and Babylonia were reared under just such conditions as prevail in this vast
Rocky Mountain region—an arid region in which agriculture is carried on
by means of artificial irrigation. The same conditions characterize India
to-day, with its population of 250,000,000.
It is not my purpose at the present time to enter upon the discussion of
the silver question, but I do want to say a word in favor of a great and promising branch of our internal commerce, and in favor of the people of the
Rocky Mountain States and Territories and of the Pacific slope, who, during
the last thirty years, by their own strong arms, brave hearts, and indomitable enterprise have rescued a vast territory from hostile Indian tribes, overcome what appeared to be insuperable natural obstacles, and subdued to
the arts of civilization an area which constitutes about two-fifths of the entire territory of the United States, exclusive of Alaska.
Three times I have in person investigated the resources of this vast region, and I feel an intense interest in its prosperity.
J O S E P H N I M M O , JR.

WASHINGTON, September 13.

M r . P O W E R . I t m u s t not b e supposed, Mr. P r e s i d e n t , t h a t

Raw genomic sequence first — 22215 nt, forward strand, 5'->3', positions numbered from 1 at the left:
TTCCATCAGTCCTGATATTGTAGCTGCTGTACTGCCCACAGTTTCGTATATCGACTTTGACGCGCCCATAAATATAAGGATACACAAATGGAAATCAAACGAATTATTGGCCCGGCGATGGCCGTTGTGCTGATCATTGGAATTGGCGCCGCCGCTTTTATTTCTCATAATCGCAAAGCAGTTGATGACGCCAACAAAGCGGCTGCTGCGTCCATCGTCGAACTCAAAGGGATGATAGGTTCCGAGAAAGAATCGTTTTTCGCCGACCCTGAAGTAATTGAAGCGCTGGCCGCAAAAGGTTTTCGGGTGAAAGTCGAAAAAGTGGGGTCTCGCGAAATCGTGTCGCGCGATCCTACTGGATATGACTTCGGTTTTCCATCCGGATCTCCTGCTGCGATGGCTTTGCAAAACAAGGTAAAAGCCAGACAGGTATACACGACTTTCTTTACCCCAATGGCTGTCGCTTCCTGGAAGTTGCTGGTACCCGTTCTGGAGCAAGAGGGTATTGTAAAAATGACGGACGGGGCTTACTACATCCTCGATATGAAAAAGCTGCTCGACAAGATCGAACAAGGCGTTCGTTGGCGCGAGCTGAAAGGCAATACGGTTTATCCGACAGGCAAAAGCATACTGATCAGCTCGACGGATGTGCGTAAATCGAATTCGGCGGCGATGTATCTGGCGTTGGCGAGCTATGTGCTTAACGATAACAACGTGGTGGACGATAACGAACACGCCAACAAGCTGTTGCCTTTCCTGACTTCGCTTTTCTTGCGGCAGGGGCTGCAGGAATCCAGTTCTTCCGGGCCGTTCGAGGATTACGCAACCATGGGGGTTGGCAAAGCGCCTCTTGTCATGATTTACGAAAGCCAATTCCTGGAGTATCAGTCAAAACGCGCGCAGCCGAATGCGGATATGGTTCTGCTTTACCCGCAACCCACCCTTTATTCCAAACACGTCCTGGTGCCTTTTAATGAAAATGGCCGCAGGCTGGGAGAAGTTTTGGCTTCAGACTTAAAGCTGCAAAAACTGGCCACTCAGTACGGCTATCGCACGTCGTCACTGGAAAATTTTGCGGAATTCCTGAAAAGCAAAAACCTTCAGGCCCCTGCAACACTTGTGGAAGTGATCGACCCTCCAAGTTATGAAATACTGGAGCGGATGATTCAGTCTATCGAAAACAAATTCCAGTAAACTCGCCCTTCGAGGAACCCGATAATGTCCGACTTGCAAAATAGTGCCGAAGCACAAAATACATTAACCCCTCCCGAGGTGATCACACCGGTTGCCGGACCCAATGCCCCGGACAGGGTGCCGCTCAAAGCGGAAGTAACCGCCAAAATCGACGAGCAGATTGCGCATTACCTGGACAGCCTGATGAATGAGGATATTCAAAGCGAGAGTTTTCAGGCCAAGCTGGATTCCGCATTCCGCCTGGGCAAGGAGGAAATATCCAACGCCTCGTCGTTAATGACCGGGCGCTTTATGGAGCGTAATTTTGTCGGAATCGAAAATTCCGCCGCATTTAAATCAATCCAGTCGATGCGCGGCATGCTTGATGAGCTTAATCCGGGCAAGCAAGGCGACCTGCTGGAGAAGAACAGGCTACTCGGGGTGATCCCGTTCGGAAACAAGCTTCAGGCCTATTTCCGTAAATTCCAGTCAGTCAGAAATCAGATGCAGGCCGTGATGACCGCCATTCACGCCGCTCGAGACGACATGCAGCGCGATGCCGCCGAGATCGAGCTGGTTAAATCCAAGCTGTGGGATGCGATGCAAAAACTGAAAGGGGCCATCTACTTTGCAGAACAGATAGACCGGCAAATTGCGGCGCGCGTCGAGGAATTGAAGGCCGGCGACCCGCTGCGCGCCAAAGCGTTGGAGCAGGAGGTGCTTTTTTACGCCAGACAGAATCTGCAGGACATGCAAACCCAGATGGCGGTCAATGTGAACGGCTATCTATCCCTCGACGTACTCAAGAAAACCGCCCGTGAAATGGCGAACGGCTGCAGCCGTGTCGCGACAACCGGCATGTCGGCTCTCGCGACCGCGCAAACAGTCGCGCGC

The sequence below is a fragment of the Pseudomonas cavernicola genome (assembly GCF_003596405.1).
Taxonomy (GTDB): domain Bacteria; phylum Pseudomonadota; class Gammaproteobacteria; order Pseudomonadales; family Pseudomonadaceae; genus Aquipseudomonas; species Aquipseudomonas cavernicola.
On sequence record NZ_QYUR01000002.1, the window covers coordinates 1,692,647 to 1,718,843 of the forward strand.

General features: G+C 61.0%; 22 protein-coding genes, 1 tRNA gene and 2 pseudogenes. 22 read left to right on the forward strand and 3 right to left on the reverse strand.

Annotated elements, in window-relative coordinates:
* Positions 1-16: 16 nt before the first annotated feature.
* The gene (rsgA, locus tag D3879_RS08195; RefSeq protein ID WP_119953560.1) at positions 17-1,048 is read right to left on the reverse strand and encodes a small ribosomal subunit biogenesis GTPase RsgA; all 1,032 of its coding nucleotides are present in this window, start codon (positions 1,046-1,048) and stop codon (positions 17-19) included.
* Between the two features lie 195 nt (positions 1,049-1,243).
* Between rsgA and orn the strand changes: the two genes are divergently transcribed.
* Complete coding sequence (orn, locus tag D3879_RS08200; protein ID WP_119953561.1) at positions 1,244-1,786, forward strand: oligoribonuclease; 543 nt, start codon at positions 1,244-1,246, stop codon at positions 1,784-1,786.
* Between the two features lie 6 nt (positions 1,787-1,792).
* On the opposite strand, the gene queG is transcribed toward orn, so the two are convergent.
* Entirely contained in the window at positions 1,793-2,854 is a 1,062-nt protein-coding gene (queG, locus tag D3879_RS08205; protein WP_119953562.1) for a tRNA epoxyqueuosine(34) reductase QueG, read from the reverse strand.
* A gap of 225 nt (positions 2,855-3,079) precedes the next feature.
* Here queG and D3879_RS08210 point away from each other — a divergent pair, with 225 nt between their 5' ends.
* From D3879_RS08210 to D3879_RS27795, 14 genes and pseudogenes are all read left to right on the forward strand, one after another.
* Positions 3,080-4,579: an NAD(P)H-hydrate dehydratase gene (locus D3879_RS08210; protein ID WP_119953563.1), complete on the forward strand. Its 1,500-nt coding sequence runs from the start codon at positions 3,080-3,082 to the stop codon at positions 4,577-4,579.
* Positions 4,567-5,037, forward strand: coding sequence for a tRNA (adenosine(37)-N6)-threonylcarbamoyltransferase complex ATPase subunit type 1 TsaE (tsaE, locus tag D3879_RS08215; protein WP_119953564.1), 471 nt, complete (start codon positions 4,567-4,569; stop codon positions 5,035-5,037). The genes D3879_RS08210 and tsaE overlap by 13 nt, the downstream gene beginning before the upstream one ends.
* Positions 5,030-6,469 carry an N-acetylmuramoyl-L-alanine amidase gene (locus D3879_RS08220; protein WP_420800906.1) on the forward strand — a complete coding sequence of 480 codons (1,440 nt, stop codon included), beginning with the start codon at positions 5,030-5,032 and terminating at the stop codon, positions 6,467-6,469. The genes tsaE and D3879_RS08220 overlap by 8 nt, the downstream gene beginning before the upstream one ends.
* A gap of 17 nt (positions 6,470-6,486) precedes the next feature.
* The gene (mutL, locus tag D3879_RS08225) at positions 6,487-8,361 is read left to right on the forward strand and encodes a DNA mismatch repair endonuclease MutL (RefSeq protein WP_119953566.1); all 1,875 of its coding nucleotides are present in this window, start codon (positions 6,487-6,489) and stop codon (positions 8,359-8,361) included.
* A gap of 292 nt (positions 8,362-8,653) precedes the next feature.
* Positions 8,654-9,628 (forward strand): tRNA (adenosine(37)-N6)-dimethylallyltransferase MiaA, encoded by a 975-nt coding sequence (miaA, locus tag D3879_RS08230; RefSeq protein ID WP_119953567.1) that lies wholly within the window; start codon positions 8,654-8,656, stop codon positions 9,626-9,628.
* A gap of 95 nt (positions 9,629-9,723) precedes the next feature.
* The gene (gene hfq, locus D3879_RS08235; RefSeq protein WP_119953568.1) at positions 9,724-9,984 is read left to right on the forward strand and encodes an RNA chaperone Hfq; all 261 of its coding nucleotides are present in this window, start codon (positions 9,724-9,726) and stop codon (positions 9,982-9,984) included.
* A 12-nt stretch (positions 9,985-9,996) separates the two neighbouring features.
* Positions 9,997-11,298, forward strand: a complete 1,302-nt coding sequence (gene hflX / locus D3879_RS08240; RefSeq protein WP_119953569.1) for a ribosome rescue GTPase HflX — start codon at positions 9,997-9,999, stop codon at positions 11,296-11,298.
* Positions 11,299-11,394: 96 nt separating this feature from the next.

t h e r e p r e s e n t a t i v e s of t h e m i n i n g S t a t e s a r e h e r e solely i n t h e
i n t e r e s t of m i n i n g i n d u s t r i e s . O n t h e c o n t r a r y , w e c l a i m t o r e p r e s e n t i n p a r t all of t h e g r e a t i n d u s t r i e s of o u r c o u n t r y , t h e l e a d i n g o n e b e i n g , b e y o n d q u e s t i o n , t h a t of a g r i c u l t u r e . O u r r e g i o n ,
a s s u g g e s t e d b y M r . N i m m o , is a v a s t a n d e x c e e d i n g l y p r o d u c t i v e
pastoral territory, producing an enormous annual exportable
p r o d u c t of h o r s e s , c a t t l e , s h e e p , a n d wool, a n d t h e c o m m e r c e i n
t h e s e a r t i c l e s is i m m e n s e . E v e r y b r a n c h , a v e n u e a n d c h a n n e l
of t h e o t h e r i n d u s t r i e s a r e so i n t i m a t e l y c o n n e c t e d w i t h t h e p r o d u c t i o n a n d u s e of s i l v e r t h a t , w e r e s i l v e r d e m o n e t i z e d a n d dep r i v e d of i t s p u r c h a s i n g p o w e r a s a m o n e y m e t a l , w i d e s p r e a d
r u i n w o u l d s u r e l y follow.
Mr. N i m m o states but a self-evident proposition, a simple
demonstration which every intelligent person ought to compre533


hend without effort, and which Senators should deeply consider before lending themselves to the assassination of silver, that
" silver mining sustains to the commerce and productive industries of the arid region relations far transcending its arithmetical proportion of the value of the total surplus products of that